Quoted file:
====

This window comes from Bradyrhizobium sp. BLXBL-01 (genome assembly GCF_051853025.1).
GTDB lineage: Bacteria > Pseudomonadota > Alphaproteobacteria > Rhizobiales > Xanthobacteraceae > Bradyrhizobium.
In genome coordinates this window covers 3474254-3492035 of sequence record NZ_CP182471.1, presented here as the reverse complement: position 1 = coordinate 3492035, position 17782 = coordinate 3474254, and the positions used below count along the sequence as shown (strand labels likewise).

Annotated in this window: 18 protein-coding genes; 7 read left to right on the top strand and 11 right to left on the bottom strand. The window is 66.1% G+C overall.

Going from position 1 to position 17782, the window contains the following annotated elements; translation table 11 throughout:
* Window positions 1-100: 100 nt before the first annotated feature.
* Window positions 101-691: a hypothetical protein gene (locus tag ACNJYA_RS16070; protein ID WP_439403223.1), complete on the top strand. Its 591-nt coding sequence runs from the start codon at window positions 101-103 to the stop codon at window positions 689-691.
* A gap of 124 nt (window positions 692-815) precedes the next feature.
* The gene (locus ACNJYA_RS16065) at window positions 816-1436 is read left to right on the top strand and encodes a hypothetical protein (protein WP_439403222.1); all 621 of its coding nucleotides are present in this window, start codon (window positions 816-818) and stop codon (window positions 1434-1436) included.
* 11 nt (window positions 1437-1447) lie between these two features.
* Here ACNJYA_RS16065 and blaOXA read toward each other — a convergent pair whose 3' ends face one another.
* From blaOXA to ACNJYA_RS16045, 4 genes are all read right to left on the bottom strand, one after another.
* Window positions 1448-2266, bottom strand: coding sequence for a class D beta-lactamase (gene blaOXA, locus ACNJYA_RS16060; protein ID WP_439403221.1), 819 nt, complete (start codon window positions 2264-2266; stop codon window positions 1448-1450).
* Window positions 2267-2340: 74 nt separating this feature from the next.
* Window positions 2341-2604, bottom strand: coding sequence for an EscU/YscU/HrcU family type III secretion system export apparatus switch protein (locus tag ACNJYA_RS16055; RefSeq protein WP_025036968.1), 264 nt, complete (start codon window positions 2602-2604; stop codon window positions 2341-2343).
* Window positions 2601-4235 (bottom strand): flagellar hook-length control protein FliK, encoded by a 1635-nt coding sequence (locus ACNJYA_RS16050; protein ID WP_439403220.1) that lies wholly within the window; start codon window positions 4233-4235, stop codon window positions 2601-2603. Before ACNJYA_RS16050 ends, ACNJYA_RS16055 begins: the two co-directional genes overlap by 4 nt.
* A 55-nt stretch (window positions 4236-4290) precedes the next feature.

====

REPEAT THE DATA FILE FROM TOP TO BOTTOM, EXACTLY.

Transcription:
This window comes from Bradyrhizobium sp. BLXBL-01 (genome assembly GCF_051853025.1).
GTDB lineage: Bacteria > Pseudomonadota > Alphaproteobacteria > Rhizobiales > Xanthobacteraceae > Bradyrhizobium.
In genome coordinates this window covers 3474254-3492035 of sequence record NZ_CP182471.1, presented here as the reverse complement: position 1 = coordinate 3492035, position 17782 = coordinate 3474254, and the positions used below count along the sequence as shown (strand labels likewise).

Annotated in this window: 18 protein-coding genes; 7 read left to right on the top strand and 11 right to left on the bottom strand. The window is 66.1% G+C overall.

Going from position 1 to position 17782, the window contains the following annotated elements; translation table 11 throughout:
* Window positions 1-100: 100 nt before the first annotated feature.
* Window positions 101-691: a hypothetical protein gene (locus tag ACNJYA_RS16070; protein ID WP_439403223.1), complete on the top strand. Its 591-nt coding sequence runs from the start codon at window positions 101-103 to the stop codon at window positions 689-691.
* A gap of 124 nt (window positions 692-815) precedes the next feature.
* The gene (locus ACNJYA_RS16065) at window positions 816-1436 is read left to right on the top strand and encodes a hypothetical protein (protein WP_439403222.1); all 621 of its coding nucleotides are present in this window, start codon (window positions 816-818) and stop codon (window positions 1434-1436) included.
* 11 nt (window positions 1437-1447) lie between these two features.
* Here ACNJYA_RS16065 and blaOXA read toward each other — a convergent pair whose 3' ends face one another.
* From blaOXA to ACNJYA_RS16045, 4 genes are all read right to left on the bottom strand, one after another.
* Window positions 1448-2266, bottom strand: coding sequence for a class D beta-lactamase (gene blaOXA, locus ACNJYA_RS16060; protein ID WP_439403221.1), 819 nt, complete (start codon window positions 2264-2266; stop codon window positions 1448-1450).
* Window positions 2267-2340: 74 nt separating this feature from the next.
* Window positions 2341-2604, bottom strand: coding sequence for an EscU/YscU/HrcU family type III secretion system export apparatus switch protein (locus tag ACNJYA_RS16055; RefSeq protein WP_025036968.1), 264 nt, complete (start codon window positions 2602-2604; stop codon window positions 2341-2343).
* Window positions 2601-4235 (bottom strand): flagellar hook-length control protein FliK, encoded by a 1635-nt coding sequence (locus ACNJYA_RS16050; protein ID WP_439403220.1) that lies wholly within the window; start codon window positions 4233-4235, stop codon window positions 2601-2603. Before ACNJYA_RS16050 ends, ACNJYA_RS16055 begins: the two co-directional genes overlap by 4 nt.
* A 55-nt stretch (window positions 4236-4290) precedes the next feature.